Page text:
• ACTION-Housing, Inc.

$56,250 from Dollar Bank and FSB

ACTION-Housing, Inc.’s MyPlace provides housing, intensive case management, and other supportive services for up-to two years to help participants progress from homelessness to self-sufficiency, which is needed more than ever in light of the COVID pandemic. MyPlace uses a “Housing First” model, with the understanding that providing stable housing eliminates the core burden from the participant, allowing him/her to then focus on employment, education, and other important life skills. Funds will be used to support two case managers for the program, pay for audit costs, and fund the new MyPlace engagement center.


  • Boys Hope Girls Hope

$112,500 from Russell Standard and Tri State Capital

Cori House, part of the Boys Hope Girls Hope Program, has had trouble finding dependable full-time and overnight staff. Participants in the program are an at-risk and vulnerable population and need consistency to help them succeed. The organization plans to transition to a new model where two full-time residential staff – a husband/wife team – will maintain a constant and well-functioning home for participants. Funds will be used to secure these two full-time house parents, as well as to update the residential unit for the house parents.


  • Jewish Family & Children’s Service of Pittsburgh

$22,500 from UPMC Health Plan

Allegheny County is welcoming unprecedented numbers of refugees and other vulnerable immigrants this year, including Afghans and Ukrainians. Carnegie is an ideal community for refugees because it is located close to downtown Pittsburgh, has affordable housing, and offers access to public transportation. JFCS sees great need to provide intensive services for refugees in Carnegie to assist them in processing trauma in addition to adjusting to a new language and culture. JFCS proposes a one year intervention in Carnegie to provide services to stabilize newcomers and help them move toward positive outcomes. This will include intensive case management and assistance securing housing and employment.


  • Light of Life Ministries, Inc.

$187,500 from UPMC Health Benefits

Housing and support services for the homeless is a high priority need in the city of Pittsburgh’s 2020-2024 Consolidated Plan, as is a need for affordable housing, services, and facilities for persons with special needs, including alcohol/drug dependency. Light of Life Ministries, Inc. (LoL) serves individuals experiencing homelessness in Pittsburgh, providing comprehensive services for them and represents one of the area’s primary resources for this group of individuals. LoL owns a property located at 665 Ridge Ave. that needs to be redeveloped from a public trade school to a facility providing housing and services for LoL’s clients.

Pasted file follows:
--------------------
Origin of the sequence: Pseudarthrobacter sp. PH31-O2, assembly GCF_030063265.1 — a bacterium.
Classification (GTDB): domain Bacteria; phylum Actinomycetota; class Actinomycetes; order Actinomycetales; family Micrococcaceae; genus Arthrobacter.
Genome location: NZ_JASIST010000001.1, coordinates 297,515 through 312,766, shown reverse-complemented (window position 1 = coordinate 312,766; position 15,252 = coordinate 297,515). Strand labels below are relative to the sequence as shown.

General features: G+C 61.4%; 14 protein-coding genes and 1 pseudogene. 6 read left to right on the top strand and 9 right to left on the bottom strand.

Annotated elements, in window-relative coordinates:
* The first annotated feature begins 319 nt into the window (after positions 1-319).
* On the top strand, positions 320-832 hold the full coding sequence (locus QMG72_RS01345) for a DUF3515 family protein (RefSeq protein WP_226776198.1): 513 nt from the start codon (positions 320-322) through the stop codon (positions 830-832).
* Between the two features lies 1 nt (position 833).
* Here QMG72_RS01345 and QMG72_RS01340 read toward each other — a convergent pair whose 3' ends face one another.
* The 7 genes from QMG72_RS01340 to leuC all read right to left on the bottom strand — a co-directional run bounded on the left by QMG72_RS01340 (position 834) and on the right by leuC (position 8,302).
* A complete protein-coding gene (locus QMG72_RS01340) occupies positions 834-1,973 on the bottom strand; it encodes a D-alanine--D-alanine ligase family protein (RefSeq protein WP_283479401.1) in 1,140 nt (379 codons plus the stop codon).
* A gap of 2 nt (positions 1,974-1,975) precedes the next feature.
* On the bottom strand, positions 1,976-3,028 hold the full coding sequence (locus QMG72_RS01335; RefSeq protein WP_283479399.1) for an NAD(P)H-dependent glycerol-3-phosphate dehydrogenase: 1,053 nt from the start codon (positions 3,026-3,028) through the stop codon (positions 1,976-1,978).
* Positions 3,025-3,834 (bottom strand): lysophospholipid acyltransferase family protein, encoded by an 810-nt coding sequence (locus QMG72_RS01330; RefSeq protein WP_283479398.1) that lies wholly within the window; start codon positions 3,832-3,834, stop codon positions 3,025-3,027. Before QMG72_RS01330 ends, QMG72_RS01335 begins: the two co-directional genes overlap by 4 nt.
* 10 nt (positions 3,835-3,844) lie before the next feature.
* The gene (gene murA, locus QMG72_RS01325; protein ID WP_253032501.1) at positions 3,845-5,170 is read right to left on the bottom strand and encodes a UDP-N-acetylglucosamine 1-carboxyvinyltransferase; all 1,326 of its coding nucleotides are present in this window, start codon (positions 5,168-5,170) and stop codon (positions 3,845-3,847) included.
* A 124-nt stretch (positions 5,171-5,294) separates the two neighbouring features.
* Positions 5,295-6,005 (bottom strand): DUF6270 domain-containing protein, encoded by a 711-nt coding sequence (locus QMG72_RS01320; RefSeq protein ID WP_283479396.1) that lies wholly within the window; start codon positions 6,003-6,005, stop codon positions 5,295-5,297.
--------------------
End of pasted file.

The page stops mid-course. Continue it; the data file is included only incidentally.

• Neighborhood Resilience Project

$56,250 from UPMC Health Benefits

The Neighborhood Resilience Project plans to utilize their newly renovated clinic space with two medical exam rooms and a two-room dental suite to increase the capacity of the organization to provide free primary, behavioral and dental care to the un-insured across the region. The Free Health Center sees patients from across the county, and there is a great need for this Free Health Center in the region. The Neighborhood Resilience Project Free Health Center also provides all of the prescriptions, labs and follow up orders at no cost to the patients. Funds will be used to support the staffing of this project and for medical provision.


  • 412 Food Rescue, Inc.

      $46,750 from First National Bank and UPMC Health Plan

The Good Food Project (GFP) creates innovative solutions to reduce food waste and increase food access. GFP was established in 2019 in response to large volume donations 412 Food Rescue’s non-profit partners struggled to receive. GFP stabilizes and transforms surplus food into healthy, frozen meals. These individual heat-and-eat meals are distributed to individuals experiencing food insecurity.


  • Farmolly, LLC


Farmolly LLC plans to build a single-story structure with a mezzanine located at 506-510 E. Ohio Street and 507-509 Emlin Way in Pittsburgh. The building will house approximately 60 seats on the main floor and 30 seats on the mezzanine-level. The building will also have back of house operations (including their tap room), two ADA restrooms, a storage area, and programmed space for a future kitchen that will give them the opportunity to grow. These developments will be done in support of Farmolly LLC’s tenant, Allegheny City Brewing.


A full list of grant recipients can be found online.